05 January 2019

Penumbra: "Dispute it like a man."

MALCOLM: Dispute it like a man.
MACDUFF: I shall do so;
But I must also feel it as a man:
I cannot but remember such things were,
That were most precious to me. 
Macbeth Act 4 Scene 3

I love how people to tell you to let things go, as if there were something wrong with you for being unhappy that you have been wronged. Or as if there were a switch installed somewhere (they never told you about) that triggered some ejection seat of grief and pain.

We must let things go. Of course we must. But to pretend they are gone, that they have been let go, before they have been fully felt, fully grieved, is a dangerous road to walk. Worse than deceiving others, it is deceiving ourselves. Wound? What wound?

When my mother died I was married and living in California. My wife neither said nor did anything to indicate that she was coming with me. She didn't start packing a bag, didn't say "let's go." When I got on the phone with the airline I looked at her with a questioning look, she turned away. I was actually in the car backing out of the driveway when she asked if I wanted her to come. Too late.

Before I had even returned from New York, she called me to tell me that her uncle was coming to town and wanted to know whether he could stay with us for a few days right after I got back. I couldn't believe she was even asking me to entertain people the moment I got back from my mother's funeral. I was stunned. In the moment I could either explode or say 'yeah, sure.' So that's what I said.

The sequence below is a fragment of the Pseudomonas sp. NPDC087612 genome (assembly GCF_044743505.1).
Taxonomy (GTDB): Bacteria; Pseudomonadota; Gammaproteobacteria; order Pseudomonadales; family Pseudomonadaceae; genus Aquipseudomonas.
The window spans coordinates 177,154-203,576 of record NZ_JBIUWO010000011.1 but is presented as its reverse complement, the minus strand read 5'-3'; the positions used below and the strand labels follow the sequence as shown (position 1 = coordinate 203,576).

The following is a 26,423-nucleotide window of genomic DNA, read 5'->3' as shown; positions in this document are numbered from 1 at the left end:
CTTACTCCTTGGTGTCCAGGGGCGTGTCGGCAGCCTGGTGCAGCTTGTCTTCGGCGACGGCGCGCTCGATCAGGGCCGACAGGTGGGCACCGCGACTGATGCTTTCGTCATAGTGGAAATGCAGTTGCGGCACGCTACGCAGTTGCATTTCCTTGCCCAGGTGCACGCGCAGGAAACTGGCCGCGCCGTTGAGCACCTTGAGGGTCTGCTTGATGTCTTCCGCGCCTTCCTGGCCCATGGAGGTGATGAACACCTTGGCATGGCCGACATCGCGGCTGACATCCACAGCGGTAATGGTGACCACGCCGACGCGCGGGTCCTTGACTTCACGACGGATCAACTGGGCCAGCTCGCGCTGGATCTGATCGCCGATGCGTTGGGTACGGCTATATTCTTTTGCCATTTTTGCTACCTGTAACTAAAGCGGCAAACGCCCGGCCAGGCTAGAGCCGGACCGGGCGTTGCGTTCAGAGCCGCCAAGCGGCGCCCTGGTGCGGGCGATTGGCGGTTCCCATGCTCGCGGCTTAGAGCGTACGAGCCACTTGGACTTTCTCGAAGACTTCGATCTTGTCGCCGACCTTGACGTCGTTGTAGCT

When I returned she never once asked me how I was doing, until after a month or so I was so hurt and angry because of this that I pointed out, not gently, how much this wounded me. After that she asked me how I was, dutifully and expressionlessly, every night. I was less than convinced that she cared what the answer was.

Though I didn't leave for another year, that was probably the end. Relationships you've invested a lot of yourself in are hard to leave even when they are painful.

I was no saint. She was no devil. Who would believe that anyway? Though she badly wronged me here, I had wronged her too at times, and made our situation worse. There were enough mistakes to go around, and more than enough pain. When I finally did leave, I think I wept the entire first 1,000 miles of my drive. It sure seems that way.

It took me years to feel my way through all of it, but tears were the way to start. Fortunately there was no one in the car with me to try to shame me for feeling this pain, to tell me to let it go or to dispute it like a man.